I love exploring my neighborhood. Even though I’ve walked the streets a hundred times, I still discover something new: a cafe, a bodega, a park. But lately, my walks are mired in memory, each place reminding me of a person who no longer cares for me. I peer through the window of a bar and remember sitting across from her in the far right corner, sipping a fruity cocktail near midnight and pretending like we didn’t have to wake up at 6am the next morning. We talked and laughed, our friendship easy and effortless.
I never expected to walk by that bar and feel like some part of me was gone.
We met in typical New York fashion: she was looking for a room to rent—I happened to have a room. Although being roommates wasn’t in the cards for us then, our friendship exploded the way they tend to in the city: hard and fast. We were making vacation plans, not two months after we met.
I spent Christmas with her family. she came to Staten Island for my birthday.
She was easy to be friends with, making me feel like we’d known each other all our lives, never forgetting anything I told her.
When both of our leases ended at the same time, we thought it was the universe’s way of telling us to live together. We started our search for an apartment, eager to find that perfect New York space. But after a month of coming up short, we decided to renew the lease at her old place. It had most of the things we were looking for, and it meant one of us didn’t have to move.
But things started going south even before we signed the lease. From disagreements over the lease to not being able to see eye-to-eye on a cleaning schedule, we couldn’t seem to find any common ground. Daily texts turned into terse, once-a-week missives, full of passive aggressive jabs. A friendship that was once effortless suddenly became immense emotional labor.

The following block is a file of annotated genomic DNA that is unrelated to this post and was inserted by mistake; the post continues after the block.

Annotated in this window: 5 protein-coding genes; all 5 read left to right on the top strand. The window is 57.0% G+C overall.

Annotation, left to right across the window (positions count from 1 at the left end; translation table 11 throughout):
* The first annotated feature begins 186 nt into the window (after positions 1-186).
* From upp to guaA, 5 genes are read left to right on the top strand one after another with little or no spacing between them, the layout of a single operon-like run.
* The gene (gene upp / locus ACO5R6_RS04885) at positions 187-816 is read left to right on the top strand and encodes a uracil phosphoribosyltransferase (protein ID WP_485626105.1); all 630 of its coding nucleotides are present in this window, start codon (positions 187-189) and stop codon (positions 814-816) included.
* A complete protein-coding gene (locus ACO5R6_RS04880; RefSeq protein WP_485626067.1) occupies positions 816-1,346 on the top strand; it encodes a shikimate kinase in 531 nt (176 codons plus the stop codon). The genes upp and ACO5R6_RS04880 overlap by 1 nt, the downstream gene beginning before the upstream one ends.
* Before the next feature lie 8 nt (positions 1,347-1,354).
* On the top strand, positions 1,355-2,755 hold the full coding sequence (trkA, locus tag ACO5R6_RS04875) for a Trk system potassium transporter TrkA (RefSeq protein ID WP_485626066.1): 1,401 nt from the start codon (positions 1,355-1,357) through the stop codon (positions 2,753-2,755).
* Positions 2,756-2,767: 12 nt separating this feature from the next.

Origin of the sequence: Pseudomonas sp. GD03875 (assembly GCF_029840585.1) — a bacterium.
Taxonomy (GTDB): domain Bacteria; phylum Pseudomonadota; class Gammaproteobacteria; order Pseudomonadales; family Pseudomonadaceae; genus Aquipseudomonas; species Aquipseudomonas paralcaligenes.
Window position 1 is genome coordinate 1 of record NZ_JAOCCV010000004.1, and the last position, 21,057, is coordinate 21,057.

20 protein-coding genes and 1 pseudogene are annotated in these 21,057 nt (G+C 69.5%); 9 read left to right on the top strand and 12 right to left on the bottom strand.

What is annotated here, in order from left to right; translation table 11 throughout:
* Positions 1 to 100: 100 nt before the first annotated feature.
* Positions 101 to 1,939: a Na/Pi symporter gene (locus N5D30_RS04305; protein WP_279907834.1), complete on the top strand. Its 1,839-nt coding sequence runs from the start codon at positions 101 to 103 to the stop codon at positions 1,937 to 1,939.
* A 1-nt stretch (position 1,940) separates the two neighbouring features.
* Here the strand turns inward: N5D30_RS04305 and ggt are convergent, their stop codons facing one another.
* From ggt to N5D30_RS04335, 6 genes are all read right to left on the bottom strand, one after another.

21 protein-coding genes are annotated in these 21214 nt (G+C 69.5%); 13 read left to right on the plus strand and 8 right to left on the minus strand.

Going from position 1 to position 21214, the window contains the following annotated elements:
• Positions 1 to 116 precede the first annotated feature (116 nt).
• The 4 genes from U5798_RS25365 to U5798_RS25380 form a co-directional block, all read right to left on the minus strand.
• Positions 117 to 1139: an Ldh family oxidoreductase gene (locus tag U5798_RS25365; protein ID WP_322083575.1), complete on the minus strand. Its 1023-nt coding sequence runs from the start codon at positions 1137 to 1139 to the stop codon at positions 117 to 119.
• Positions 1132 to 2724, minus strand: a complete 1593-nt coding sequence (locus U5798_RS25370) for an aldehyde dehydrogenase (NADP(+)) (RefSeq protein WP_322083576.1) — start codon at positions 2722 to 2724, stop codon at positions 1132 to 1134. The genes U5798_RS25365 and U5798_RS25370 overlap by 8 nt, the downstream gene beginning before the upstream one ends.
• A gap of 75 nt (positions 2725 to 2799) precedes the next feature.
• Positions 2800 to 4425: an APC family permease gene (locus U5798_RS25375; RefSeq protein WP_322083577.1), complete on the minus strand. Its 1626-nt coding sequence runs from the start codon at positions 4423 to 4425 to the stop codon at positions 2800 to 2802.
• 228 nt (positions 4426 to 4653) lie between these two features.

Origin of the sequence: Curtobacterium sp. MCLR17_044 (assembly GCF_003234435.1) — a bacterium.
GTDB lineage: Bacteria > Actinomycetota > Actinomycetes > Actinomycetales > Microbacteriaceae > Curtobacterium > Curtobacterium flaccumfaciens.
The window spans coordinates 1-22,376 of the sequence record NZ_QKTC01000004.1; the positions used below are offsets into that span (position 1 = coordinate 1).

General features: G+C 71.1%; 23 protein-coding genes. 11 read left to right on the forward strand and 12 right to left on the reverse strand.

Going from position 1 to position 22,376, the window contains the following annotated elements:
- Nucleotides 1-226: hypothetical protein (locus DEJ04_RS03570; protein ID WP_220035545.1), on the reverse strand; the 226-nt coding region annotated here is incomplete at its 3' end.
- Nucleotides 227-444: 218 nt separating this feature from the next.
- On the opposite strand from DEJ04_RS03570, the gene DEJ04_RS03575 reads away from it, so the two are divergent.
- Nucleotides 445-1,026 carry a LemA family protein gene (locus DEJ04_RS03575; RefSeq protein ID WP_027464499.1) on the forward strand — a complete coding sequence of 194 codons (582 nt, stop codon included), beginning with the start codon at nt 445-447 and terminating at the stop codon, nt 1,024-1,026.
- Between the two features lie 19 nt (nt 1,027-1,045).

When we were a week out from our move-in date without a signed lease, I knew we couldn’t keep going. Because of the pandemic, our homes were all we had, and moving in together wouldn’t be good for either of us—it would ruin our friendship.
I explained this as concisely as I could, hoping she’d understand. Unfortunately, she didn’t see things the same way. In a breakup text for the ages, chock full of horrible accusations, she left me no room to respond or defend myself.
In the short time it took me to read her message, the tatters of our friendship evaporated like steam from a hot cup of tea—what once had warmed me through now left me feeling cold and bitter. I was angry. I was upset. I was sad. I was heart-broken.
Maybe that’s being dramatic, but it certainly didn’t feel like an exaggeration. I’d let someone in and they’d returned the favor by using my vulnerabilities against me. It was when I was lying in bed sobbing through yet another romcom that I realized…she’d broken up with me.
She’d broken up with me.
Calling what happened a breakup made it easier for me to process it. I knew what happened in a romantic breakup, and it turned out, a friendship breakup wasn’t that different.
Even though we’re used to hearing the term breakup referring to romantic relationships, I firmly believe it applies equally to friendships. What other word succinctly captures the events that transpired between me and my former friend? What other word expresses the flurry of emotions—heartbreak, anger, mourning, and loss?
Friendship breakups hurt, sometimes even more than romantic ones. We’re told of the heartbreak of romantic breakups, but no one warns us about friendship breakups. We’re told from a young age to prioritize romantic relationships over platonic ones—told repeatedly that the key to happiness is finding the perfect romantic partner. As someone who has never had such a person, I find this logic incredibly flawed.
I barely remember my first crush, but I’ll always remember the first time I slept over at my best friend’s house—the hush of secrets shared in the dark a warm balm. Without a doubt, friendships have been the most important relationships in my life. They’ve shaped me, moulded me, and pushed me to always be better.
I still can’t pass by our favorite bar without thinking of her. I can’t listen to our favorite song without feeling sad and hurt and angry. I hear someone order her favorite drink and find myself searching the bar for her face. I still worry about what I’d do if I saw her walking around—hide, most likely.
With time, I know I’ll be able to walk around my neighborhood and not feel the sharp sting of hurt.
With time, I know I’ll be able to look past the pain to the parts of our friendship that were good, that made me smile.
With time, I know I’ll be ready to make new friends again.